Clark Hollow Ramblings: A mighty wind

After seeing so many on TV, I always thought I would like to see a tornado. Then came the warning over the phone and I thought, you know, I could probably live without seeing a real tornado. The sky was so black back towards Mount Marshall, I was sure we were going to get some large hail, at the very least. What we got was about an inch of rain, which the garden seemed to enjoy, and not much wind and no hail. And I am just as happy for it.

Our church has had the people in the Midwest who have been suffering from such terrible weather on our prayer list. And I often include them in my own prayers. It seems it has been worse this year than in years’ past, but I will let the weather people speak to that.

The vegetable garden has been doing very well. I have the prettiest Irish potatoes you ever saw. They are well over a foot tall, just as green as poison and with a lot of blooms. The potato bugs haven’t been too bad this year. I have sprayed twice, and will have to again after the rain, but no great infestation.

We have enjoyed lettuce, radishes, broccoli, onions and a bit of asparagus, but the asparagus has not been terribly plentiful. We did get enough to sauté with a handful of morel mushrooms and we enjoyed every one of them. The tomato plants are doing fairly well. We have a few green tomatoes about the size of a hen egg. Hoping it won’t be too much longer before the BLT’s become “what’s for lunch.”

Had to struggle through one more big tree falling over in the front yard. This one was on my neighbor’s side, so he had to deal with the big end. But it took us two days to clean up everything on our side of the fence. I’m just about ready to consign the chain saw to use for emergencies only. Cutting and hauling and splitting wood is hard on old people, and I speak from experience. Funny, I used to enjoy it, but now it is too much like work.

I should tell you that my bride’s flower garden is beautiful this year. She has a gorgeous clematis that has started up the guy wire to a utility pole. I love those big blooms. And we don’t know what has happened to the humming birds that used to visit us regularly. They are very scarce. However, the catbirds have made up for it. But you have to watch them. My new corn is being picked at and some of it pulled up. I think the catbirds are the cause. I haven’t seen any crows or blackbirds in the garden this year.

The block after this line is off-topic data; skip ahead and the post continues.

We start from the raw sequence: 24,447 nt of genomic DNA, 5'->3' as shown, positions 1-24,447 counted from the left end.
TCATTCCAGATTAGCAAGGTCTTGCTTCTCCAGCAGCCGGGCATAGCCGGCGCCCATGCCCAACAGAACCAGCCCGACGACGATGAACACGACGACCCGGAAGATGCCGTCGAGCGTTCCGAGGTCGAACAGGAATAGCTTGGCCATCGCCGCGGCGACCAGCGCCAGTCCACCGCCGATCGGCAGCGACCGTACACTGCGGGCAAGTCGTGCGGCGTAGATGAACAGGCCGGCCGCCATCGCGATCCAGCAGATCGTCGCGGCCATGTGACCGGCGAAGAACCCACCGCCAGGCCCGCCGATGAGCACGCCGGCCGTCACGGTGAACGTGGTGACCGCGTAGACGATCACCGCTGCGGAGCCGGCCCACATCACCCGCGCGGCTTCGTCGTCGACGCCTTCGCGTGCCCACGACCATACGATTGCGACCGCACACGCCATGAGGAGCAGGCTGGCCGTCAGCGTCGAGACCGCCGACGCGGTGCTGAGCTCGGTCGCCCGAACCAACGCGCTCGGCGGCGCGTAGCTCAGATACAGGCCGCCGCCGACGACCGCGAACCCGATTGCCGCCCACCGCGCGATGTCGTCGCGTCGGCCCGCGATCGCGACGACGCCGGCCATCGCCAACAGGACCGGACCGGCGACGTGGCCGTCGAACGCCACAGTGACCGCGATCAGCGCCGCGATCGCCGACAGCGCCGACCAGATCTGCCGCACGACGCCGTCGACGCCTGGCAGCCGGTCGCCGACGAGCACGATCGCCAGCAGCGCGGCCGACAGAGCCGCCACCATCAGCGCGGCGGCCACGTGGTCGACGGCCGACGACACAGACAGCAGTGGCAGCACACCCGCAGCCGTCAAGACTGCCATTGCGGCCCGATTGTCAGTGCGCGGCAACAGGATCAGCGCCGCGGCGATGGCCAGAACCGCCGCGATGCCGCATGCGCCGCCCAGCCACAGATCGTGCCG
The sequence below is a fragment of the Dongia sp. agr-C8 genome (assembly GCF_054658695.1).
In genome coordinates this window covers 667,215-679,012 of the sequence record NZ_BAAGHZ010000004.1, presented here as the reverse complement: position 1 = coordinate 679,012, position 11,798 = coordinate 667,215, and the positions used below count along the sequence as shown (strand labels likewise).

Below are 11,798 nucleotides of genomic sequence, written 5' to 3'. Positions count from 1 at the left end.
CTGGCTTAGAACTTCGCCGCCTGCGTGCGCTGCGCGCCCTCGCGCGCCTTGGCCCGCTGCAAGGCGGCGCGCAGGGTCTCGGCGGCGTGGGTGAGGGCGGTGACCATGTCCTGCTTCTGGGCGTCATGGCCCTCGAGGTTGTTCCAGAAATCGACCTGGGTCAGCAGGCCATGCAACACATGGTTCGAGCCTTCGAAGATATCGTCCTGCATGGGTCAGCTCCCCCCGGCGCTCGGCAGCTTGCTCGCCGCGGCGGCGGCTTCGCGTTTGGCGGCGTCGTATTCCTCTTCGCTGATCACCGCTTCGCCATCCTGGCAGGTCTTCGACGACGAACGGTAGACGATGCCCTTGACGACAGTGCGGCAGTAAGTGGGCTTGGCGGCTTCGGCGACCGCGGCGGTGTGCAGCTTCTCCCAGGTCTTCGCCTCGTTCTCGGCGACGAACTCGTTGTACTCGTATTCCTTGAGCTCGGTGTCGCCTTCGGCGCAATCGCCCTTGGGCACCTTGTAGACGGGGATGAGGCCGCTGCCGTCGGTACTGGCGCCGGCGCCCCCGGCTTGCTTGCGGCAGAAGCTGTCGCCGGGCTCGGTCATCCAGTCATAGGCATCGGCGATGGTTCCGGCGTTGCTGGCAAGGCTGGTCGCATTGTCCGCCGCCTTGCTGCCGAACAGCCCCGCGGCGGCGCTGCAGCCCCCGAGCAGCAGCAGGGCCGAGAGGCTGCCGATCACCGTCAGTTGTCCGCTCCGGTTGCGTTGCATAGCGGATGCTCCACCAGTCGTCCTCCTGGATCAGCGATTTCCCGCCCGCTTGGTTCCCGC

Our fruit trees are a bit of a disappointment. I did what I thought was a very careful pruning on my apple tree, and was pleased when I had a lot of blooms. Shortly thereafter there was a pretty good crop of tiny apples. Now, ninety percent of them are gone. And the northern pie cherry seems to have the same problem. It had some nice blooms, but the cherries have mostly fallen off. And when one does start to show a bit of color, the catbirds peck at them. Guess we’ll just have to eat potatoes this year, though I don’t know how they are going to be in a pie, with some vanilla ice cream. I’ll let you know.

Let’s hope that Rappahannock’s tornado season is over, and we can get on with enjoying the summer. Stay well and say a little prayer for the beautiful place we are blessed to live.

Richard Brady
About Richard Brady 154 Articles
Richard Brady was born and raised within sight of Rappahannock Peak, as was his father, grandfather, great-grandfather, great-great-grandfather, etc. He graduated from George Mason University and was employed for 35 years with various agencies of the federal government. He retired in 2001, and he and his wife, Linda, live in Flint Hill, Va.

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